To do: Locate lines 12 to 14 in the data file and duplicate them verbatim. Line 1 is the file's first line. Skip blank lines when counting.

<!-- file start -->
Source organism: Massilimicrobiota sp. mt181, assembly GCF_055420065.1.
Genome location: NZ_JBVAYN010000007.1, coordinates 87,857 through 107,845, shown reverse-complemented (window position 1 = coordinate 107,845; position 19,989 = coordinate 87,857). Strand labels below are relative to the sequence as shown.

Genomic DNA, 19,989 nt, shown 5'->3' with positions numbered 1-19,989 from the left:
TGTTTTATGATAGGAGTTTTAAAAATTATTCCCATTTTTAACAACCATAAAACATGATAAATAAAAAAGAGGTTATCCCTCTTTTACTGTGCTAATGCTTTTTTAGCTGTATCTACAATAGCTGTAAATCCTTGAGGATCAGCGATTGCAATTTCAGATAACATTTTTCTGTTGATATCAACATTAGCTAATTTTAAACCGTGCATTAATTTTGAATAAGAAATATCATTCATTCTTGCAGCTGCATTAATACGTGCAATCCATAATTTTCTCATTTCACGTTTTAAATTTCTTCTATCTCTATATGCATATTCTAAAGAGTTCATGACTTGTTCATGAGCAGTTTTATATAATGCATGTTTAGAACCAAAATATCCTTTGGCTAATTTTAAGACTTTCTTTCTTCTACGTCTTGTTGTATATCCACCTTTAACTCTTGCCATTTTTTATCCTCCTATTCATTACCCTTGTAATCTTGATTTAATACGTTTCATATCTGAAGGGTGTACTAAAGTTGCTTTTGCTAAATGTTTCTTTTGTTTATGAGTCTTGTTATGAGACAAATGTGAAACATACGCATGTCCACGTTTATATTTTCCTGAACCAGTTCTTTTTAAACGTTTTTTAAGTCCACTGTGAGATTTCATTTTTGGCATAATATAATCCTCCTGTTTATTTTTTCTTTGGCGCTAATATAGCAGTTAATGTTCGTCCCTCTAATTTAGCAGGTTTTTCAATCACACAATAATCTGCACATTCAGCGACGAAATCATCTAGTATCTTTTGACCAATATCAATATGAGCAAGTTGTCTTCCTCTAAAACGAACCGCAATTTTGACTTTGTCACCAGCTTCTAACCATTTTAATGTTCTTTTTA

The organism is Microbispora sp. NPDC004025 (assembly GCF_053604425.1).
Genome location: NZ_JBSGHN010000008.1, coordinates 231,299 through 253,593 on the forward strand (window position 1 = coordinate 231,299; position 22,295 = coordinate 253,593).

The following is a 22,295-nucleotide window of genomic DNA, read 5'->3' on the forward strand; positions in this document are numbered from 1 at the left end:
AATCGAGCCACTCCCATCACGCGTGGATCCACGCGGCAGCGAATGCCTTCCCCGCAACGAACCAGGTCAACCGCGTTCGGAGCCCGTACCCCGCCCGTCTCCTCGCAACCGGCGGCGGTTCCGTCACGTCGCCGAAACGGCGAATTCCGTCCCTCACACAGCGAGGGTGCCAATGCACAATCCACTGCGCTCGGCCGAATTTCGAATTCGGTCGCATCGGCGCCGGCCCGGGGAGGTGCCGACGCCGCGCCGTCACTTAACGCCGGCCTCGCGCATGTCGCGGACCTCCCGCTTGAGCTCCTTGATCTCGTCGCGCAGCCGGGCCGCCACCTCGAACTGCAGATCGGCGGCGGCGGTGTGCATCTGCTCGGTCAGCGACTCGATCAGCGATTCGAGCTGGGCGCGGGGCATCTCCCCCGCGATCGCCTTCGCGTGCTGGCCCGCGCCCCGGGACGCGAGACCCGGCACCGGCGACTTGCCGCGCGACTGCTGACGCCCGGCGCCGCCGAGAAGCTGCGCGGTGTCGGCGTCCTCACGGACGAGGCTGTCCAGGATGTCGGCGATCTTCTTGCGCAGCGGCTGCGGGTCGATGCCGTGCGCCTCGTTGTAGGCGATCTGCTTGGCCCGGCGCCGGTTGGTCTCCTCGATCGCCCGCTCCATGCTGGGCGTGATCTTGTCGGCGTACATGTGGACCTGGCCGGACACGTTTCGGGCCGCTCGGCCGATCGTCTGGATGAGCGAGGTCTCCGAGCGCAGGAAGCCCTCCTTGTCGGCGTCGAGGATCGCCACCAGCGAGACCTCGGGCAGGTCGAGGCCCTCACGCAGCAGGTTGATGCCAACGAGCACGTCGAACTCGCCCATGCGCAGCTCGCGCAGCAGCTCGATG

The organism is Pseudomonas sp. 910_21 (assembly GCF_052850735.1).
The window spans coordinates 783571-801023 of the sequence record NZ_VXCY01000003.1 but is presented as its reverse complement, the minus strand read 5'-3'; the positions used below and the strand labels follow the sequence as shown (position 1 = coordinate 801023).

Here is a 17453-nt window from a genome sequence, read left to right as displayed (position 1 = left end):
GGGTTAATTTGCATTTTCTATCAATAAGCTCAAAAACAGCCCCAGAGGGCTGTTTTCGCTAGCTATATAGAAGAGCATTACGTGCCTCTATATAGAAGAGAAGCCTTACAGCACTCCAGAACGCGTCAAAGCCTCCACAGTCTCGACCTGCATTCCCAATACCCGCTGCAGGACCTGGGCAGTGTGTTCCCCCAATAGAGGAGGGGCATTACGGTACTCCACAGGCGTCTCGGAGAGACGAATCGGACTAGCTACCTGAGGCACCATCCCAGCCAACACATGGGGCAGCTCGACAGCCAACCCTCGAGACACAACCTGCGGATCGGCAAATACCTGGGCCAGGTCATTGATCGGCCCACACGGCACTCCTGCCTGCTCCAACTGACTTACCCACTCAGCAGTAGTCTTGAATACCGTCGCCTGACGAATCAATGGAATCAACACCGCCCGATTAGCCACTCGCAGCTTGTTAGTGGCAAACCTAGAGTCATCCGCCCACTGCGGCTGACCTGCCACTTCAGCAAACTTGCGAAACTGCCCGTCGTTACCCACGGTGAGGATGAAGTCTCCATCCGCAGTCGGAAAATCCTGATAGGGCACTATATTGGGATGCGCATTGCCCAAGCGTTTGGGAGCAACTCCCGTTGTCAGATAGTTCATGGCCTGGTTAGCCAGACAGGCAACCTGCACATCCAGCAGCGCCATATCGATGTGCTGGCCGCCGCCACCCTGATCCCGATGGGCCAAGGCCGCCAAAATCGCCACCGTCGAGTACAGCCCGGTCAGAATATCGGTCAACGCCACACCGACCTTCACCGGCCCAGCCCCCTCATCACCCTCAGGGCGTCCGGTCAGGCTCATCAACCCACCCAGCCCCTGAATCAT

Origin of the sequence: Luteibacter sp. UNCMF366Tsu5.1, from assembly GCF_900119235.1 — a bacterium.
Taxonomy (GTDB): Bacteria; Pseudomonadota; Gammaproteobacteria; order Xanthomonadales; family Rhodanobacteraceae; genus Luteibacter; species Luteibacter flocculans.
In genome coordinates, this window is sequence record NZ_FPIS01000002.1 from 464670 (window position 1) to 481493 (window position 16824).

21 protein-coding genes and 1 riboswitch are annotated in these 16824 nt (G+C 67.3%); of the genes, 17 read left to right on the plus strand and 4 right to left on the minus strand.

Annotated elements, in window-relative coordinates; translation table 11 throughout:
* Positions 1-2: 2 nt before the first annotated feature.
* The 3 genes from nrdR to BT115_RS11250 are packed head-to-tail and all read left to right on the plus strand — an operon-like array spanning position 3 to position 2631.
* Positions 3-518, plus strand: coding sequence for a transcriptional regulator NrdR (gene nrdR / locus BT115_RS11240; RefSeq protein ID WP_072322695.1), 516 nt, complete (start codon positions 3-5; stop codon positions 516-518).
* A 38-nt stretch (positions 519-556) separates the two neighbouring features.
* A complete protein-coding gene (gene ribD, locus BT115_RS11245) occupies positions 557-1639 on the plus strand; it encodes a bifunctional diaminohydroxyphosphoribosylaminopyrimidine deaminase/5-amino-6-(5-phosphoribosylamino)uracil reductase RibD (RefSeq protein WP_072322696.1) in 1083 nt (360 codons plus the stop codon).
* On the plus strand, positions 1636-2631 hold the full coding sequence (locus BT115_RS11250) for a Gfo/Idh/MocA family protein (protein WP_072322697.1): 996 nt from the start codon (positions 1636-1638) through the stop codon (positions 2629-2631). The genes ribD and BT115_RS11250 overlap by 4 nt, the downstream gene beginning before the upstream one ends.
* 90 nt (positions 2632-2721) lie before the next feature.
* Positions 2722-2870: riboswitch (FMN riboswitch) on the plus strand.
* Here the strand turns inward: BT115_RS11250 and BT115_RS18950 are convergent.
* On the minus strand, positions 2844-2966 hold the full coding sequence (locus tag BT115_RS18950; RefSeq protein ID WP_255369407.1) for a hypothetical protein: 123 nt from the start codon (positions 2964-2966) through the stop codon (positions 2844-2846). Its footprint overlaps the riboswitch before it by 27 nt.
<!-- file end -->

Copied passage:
GGGTTAATTTGCATTTTCTATCAATAAGCTCAAAAACAGCCCCAGAGGGCTGTTTTCGCTAGCTATATAGAAGAGCATTACGTGCCTCTATATAGAAGAGAAGCCTTACAGCACTCCAGAACGCGTCAAAGCCTCCACAGTCTCGACCTGCATTCCCAATACCCGCTGCAGGACCTGGGCAGTGTGTTCCCCCAATAGAGGAGGGGCATTACGGTACTCCACAGGCGTCTCGGAGAGACGAATCGGACTAGCTACCTGAGGCACCATCCCAGCCAACACATGGGGCAGCTCGACAGCCAACCCTCGAGACACAACCTGCGGATCGGCAAATACCTGGGCCAGGTCATTGATCGGCCCACACGGCACTCCTGCCTGCTCCAACTGACTTACCCACTCAGCAGTAGTCTTGAATACCGTCGCCTGACGAATCAATGGAATCAACACCGCCCGATTAGCCACTCGCAGCTTGTTAGTGGCAAACCTAGAGTCATCCGCCCACTGCGGCTGACCTGCCACTTCAGCAAACTTGCGAAACTGCCCGTCGTTACCCACGGTGAGGATGAAGTCTCCATCCGCAGTCGGAAAATCCTGATAGGGCACTATATTGGGATGCGCATTGCCCAAGCGTTTGGGAGCAACTCCCGTTGTCAGATAGTTCATGGCCTGGTTAGCCAGACAGGCAACCTGCACATCCAGCAGCGCCATATCGATGTGCTGGCCGCCGCCACCCTGATCCCGATGGGCCAAGGCCGCCAAAATCGCCACCGTCGAGTACAGCCCGGTCAGAATATCGGTCAACGCCACACCGACCTTCACCGGCCCAGCCCCCTCATCACCCTCAGGGCGTCCGGTCAGGCTCATCAACCCACCCAGCCCCTGAATCAT

Origin of the sequence: Luteibacter sp. UNCMF366Tsu5.1, from assembly GCF_900119235.1 — a bacterium.
Taxonomy (GTDB): Bacteria; Pseudomonadota; Gammaproteobacteria; order Xanthomonadales; family Rhodanobacteraceae; genus Luteibacter; species Luteibacter flocculans.